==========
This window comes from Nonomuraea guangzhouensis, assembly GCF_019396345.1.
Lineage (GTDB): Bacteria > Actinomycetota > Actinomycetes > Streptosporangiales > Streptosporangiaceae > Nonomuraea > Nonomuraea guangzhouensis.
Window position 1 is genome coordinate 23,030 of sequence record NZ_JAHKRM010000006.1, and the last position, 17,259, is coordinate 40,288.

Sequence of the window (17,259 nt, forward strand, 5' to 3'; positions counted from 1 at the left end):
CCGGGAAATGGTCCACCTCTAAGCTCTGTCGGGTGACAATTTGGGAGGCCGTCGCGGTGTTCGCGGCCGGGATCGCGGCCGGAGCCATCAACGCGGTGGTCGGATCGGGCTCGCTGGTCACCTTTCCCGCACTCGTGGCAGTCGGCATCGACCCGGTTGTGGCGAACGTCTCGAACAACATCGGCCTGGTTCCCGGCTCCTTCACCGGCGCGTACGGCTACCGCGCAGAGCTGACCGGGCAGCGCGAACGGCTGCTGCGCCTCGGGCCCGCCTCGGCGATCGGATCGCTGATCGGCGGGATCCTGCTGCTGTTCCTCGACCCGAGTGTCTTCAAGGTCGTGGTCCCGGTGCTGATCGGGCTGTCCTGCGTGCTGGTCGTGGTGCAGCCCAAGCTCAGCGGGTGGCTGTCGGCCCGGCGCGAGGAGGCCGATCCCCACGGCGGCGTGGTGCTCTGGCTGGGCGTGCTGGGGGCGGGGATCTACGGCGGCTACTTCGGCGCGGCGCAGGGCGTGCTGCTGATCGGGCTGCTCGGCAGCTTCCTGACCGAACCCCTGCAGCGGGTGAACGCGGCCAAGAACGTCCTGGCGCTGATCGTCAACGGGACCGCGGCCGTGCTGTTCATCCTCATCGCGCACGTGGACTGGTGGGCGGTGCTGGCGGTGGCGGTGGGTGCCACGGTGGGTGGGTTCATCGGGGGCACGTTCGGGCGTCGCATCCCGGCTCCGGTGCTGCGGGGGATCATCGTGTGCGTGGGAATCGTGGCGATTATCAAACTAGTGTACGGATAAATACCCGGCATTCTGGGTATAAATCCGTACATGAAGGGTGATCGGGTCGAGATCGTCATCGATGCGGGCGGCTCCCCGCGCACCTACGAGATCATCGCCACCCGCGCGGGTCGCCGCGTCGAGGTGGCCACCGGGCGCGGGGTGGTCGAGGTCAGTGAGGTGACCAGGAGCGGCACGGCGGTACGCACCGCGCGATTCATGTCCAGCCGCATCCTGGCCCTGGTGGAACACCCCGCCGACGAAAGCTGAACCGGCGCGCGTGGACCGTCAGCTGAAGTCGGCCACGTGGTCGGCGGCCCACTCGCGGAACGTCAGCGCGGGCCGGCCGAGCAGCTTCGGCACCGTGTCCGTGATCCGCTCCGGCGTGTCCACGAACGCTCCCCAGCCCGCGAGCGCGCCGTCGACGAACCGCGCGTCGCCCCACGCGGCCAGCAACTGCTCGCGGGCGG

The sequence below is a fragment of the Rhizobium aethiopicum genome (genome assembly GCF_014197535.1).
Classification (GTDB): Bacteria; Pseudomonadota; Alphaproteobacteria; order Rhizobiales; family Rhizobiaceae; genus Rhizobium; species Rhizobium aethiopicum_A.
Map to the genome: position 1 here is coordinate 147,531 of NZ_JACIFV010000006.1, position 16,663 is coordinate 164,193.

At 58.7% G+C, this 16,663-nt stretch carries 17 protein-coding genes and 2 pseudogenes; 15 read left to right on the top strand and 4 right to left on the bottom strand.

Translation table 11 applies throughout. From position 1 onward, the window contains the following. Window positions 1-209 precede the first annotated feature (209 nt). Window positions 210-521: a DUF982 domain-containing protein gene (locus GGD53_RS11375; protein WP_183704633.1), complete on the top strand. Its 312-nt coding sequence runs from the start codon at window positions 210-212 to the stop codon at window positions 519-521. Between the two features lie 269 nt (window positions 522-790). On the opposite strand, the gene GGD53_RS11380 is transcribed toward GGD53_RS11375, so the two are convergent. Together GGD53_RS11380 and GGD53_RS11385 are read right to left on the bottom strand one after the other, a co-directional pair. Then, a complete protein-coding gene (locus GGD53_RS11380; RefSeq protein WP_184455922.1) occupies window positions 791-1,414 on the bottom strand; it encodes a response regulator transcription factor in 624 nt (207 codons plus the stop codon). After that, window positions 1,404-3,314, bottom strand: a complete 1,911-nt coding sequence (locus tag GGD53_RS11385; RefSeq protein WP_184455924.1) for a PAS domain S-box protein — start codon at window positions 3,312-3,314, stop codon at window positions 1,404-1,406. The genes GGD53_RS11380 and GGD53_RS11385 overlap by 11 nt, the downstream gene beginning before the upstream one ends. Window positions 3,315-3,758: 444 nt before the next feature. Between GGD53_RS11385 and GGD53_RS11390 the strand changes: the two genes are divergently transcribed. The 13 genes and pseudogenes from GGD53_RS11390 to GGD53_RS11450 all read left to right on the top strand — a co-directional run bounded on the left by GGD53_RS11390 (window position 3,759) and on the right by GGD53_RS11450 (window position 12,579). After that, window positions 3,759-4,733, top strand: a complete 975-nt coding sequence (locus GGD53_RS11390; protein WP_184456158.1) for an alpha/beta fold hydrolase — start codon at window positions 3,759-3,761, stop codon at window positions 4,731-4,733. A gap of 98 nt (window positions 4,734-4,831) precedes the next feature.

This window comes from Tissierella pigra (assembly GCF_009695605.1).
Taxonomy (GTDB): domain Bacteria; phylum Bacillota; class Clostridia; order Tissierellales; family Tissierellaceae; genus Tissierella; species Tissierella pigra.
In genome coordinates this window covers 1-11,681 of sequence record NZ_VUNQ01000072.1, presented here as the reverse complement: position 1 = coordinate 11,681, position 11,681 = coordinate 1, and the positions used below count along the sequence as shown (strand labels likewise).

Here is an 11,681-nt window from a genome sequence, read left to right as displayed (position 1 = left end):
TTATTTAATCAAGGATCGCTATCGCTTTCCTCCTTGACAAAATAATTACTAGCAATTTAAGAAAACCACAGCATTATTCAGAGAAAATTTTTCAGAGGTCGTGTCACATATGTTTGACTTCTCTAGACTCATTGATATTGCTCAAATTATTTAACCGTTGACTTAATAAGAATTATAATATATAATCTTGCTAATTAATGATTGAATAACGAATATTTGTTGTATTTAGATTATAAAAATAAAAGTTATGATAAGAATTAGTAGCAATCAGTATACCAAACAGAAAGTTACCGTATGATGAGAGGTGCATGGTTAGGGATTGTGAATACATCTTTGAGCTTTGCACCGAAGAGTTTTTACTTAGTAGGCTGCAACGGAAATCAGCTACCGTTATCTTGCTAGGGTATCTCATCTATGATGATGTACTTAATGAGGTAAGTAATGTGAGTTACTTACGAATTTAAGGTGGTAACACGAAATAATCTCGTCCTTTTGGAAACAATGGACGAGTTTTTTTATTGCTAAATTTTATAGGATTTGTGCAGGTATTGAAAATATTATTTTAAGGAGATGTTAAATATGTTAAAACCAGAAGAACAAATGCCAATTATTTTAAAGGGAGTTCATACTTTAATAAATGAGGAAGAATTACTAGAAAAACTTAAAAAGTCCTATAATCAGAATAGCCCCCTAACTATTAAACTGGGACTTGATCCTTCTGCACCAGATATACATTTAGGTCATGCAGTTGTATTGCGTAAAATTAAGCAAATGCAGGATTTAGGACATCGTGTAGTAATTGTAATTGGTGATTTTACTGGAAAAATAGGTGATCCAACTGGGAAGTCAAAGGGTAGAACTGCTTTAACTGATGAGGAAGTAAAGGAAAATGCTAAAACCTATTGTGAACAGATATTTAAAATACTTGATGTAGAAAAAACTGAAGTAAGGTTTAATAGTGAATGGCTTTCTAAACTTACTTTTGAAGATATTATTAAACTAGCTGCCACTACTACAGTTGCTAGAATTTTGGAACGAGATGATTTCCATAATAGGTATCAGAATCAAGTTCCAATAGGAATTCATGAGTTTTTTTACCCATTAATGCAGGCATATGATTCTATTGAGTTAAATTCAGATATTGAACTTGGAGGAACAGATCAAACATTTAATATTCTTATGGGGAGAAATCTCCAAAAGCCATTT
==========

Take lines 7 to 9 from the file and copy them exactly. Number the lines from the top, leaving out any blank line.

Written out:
Classification (GTDB): Bacteria; Pseudomonadota; Alphaproteobacteria; order Rhizobiales; family Rhizobiaceae; genus Rhizobium; species Rhizobium aethiopicum_A.
Map to the genome: position 1 here is coordinate 147,531 of NZ_JACIFV010000006.1, position 16,663 is coordinate 164,193.

At 58.7% G+C, this 16,663-nt stretch carries 17 protein-coding genes and 2 pseudogenes; 15 read left to right on the top strand and 4 right to left on the bottom strand.